10 Apr

Vaginal Cancer

When talking about vaginas is still a bit of an awkward topic, it’s hardly a surprise that awareness of vaginal cancers is low.

I read and write about vaginas a lot and even I have to admit that until recently I wasn’t aware that there are 5 different types of gynaecological cancer. It really highlighted to me the need to raise awareness of them. It’s especially important as, if diagnosed early, they can be treated and cured.

So what is vaginal cancer?

Below I’ve given a quick overview of each cancer with its symptoms. I’ve also linked a few helpful websites that you’ll find at the bottom of the page if you want to find out any more info. Before you read some of the symptoms and worry, remember that some of these symptoms could be caused by a variety of things. If something does concern you, always make sure you speak to your GP.

 

Womb Cancer

What is it?

Womb cancer is the most common gynaecological cancer and is in fact the 4th most common cancer for women in the UK. If diagnosed early it can be easily cured. It is also known as uterine or endometrial cancer.

 Symptoms:

  • Abnormal vaginal bleeding, i.e. after the menopause or in between periods

 

Cervical Cancer

What is it?

Cervical cancer predominantly affects women aged 30-45 and is very rare for women under the age of 25. Cervical screenings largely help to prevent this disease and the earlier cervical cancer is found the better the outcome.

 Symptoms:

  • Abnormal vaginal bleeding, especially after sex or after the menopause
  • Vaginal discharge that is blood stained or smells unpleasant

 

Ovarian Cancer

What is it?

Ovarian cancer is the 5th most common cancer death in women. It can affect women of any age but is mainly prevalent in post-menopausal women over the age of 50.

Again, if this cancer is diagnosed early the outcome is good. However the early signs are easily missed and that’s why it is important to be aware of the symptoms.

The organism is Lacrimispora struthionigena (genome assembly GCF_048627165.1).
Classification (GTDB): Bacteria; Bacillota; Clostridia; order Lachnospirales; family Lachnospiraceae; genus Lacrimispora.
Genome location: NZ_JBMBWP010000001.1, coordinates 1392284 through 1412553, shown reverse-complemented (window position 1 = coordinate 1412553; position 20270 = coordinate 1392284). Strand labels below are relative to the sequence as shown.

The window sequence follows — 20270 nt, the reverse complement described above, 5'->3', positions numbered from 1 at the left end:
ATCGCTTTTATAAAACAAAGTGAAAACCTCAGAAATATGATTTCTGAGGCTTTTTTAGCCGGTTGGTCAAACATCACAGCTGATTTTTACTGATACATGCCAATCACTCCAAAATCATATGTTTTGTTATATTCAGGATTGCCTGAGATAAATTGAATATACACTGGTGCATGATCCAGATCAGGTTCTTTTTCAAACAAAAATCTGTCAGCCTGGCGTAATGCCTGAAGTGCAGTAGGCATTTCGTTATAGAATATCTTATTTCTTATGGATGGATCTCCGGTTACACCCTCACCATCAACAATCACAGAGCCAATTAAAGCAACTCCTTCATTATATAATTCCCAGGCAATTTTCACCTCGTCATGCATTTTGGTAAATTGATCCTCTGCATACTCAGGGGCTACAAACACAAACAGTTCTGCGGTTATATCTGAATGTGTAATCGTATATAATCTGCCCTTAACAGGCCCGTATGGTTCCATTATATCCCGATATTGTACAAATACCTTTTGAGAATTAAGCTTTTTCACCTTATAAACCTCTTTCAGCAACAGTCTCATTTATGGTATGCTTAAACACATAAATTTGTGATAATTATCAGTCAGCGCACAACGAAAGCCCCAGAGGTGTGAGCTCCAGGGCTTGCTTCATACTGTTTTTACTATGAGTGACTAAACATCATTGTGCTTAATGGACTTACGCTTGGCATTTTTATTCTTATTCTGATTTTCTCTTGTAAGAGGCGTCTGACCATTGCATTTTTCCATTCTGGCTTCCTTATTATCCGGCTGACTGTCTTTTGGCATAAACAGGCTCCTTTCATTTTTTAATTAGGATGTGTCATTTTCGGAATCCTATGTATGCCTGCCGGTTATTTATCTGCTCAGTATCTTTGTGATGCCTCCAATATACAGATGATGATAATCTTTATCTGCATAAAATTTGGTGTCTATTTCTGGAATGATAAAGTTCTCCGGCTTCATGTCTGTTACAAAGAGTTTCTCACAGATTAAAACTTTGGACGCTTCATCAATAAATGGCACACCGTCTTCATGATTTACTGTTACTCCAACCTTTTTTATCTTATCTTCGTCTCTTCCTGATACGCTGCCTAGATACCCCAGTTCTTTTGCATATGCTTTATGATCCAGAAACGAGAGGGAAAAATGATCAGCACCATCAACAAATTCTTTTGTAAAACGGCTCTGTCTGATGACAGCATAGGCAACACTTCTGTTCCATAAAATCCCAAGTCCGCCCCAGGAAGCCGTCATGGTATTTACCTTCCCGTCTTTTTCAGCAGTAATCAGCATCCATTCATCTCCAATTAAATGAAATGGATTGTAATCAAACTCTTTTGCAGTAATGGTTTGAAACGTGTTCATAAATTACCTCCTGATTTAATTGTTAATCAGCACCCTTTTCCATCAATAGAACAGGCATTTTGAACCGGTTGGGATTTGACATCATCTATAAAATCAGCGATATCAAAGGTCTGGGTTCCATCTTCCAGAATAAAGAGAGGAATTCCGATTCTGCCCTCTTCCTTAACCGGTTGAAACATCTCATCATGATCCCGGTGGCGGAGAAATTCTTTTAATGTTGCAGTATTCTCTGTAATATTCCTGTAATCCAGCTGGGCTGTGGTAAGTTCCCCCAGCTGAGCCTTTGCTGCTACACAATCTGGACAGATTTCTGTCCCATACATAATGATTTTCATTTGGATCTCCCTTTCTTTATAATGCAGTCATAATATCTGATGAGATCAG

Symptoms:

  • Persistent pelvic and abdominal pain
  • Increased abdominal size/persistent bloating – not bloating that comes and goes
  • Difficulty eating and feeling full quickly
  • Urinary symptoms – needing  to pass water more often than usual

 

Vaginal Cancer

What is it?

Vaginal cancer is very rare and occurs when the cells in the lining of the vagina change. The HPV vaccine, which protects women against cervical cancer, is arguably now the best protection against vaginal cancer.

 Symptoms:

  • Abnormal bleeding, including after sex, after the menopause or in between periods
  • Vaginal discharge that smells or is blood stained – about 3 out of 10 women (30%) have this symptom
  • Pain during sexual intercourse
  • A lump or growth in the vagina that you or your doctor can feel – up to 1 in 10 women (10%) have this
  • A vaginal itch that won’t go away

 

Vulval Cancer

What is it?

This cancer affects those mostly over the age of 65 but is very rare. Age, vulval skin conditions, HPV and smoking are all risk factors in vulval cancer developing.

 Symptoms:

  • A lasting itch
  • Pain or soreness
  • Thickened, raised, red, white or dark patches on the skin of the vulva
  • An open sore or growth visible on the skin
  • Burning pain when you pass urine
  • Vaginal discharge or bleeding
  • A mole on the vulva that changes shape or colour
  • A lump or swelling in the vulva

 If you are worried or concerned about anything you’ve read it’s always best to speak to your GP.


References and useful websites:

https://www.eveappeal.org.uk/

http://www.nhs.uk/conditions/Cancer-of-the-uterus/Pages/Introduction.aspx

http://www.huffingtonpost.co.uk/2014/09/02/what-is-vaginal-cancer_n_5751086.html

 

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